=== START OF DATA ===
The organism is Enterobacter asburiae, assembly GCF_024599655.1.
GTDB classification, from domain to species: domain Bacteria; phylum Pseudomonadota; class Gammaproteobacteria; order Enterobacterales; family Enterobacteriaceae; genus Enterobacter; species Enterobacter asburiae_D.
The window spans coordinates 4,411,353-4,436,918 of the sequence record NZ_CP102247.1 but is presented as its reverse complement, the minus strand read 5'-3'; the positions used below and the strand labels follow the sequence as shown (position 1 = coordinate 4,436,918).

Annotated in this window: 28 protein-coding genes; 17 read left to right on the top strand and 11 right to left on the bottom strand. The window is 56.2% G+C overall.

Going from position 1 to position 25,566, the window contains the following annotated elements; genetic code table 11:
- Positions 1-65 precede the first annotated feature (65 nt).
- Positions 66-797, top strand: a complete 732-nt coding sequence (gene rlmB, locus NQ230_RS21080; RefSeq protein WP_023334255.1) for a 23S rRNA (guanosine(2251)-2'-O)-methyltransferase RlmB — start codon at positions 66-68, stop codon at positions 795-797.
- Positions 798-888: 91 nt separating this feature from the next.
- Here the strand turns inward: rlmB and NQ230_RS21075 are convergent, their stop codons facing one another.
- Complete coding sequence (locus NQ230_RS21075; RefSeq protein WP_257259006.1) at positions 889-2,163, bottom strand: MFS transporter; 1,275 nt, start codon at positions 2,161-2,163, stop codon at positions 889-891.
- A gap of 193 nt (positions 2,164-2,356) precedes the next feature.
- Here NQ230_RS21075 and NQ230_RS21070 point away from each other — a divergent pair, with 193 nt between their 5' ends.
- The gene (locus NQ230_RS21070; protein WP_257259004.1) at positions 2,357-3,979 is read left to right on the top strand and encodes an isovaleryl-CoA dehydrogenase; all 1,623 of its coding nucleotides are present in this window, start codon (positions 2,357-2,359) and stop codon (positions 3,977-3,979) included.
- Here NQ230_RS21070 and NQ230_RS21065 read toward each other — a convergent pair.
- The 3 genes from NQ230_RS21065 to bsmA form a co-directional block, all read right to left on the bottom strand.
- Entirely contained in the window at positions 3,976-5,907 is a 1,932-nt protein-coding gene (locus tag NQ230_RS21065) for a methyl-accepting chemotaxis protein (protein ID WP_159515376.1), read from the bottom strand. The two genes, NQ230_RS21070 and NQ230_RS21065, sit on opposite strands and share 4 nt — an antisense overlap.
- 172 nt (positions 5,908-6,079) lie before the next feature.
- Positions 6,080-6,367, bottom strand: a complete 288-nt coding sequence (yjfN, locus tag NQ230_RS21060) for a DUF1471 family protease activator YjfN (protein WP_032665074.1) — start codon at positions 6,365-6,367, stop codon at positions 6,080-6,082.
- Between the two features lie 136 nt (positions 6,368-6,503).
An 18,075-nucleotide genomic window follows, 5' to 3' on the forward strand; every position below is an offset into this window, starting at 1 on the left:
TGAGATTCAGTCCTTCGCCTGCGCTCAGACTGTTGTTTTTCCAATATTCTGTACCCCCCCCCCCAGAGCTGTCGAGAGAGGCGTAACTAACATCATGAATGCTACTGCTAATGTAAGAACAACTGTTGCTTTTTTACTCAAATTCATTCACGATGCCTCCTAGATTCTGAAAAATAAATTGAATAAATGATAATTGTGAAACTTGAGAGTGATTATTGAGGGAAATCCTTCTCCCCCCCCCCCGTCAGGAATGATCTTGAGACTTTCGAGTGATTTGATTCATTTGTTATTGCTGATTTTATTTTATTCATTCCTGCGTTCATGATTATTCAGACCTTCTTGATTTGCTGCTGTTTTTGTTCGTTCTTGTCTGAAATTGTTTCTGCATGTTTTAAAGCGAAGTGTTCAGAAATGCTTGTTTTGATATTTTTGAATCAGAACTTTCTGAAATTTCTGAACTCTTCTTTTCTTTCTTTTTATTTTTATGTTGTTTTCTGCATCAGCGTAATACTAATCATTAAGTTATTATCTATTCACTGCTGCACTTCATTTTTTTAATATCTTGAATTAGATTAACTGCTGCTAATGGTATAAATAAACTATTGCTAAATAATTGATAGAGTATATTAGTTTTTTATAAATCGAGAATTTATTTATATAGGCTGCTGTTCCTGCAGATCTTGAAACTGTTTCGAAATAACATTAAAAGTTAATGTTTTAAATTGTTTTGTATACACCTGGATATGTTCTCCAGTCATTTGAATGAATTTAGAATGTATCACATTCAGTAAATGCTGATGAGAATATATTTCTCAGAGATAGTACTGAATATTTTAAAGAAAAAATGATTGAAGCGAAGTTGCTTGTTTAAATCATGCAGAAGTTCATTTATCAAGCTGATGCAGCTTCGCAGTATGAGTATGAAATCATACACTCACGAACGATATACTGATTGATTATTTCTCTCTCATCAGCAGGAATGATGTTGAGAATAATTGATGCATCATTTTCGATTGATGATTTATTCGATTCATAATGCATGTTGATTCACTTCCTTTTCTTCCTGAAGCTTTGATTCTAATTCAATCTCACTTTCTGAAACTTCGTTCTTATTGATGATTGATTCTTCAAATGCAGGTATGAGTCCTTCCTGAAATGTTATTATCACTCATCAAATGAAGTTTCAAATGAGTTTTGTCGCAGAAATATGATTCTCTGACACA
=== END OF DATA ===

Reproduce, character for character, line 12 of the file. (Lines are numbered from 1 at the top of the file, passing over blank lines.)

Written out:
- Here NQ230_RS21075 and NQ230_RS21070 point away from each other — a divergent pair, with 193 nt between their 5' ends.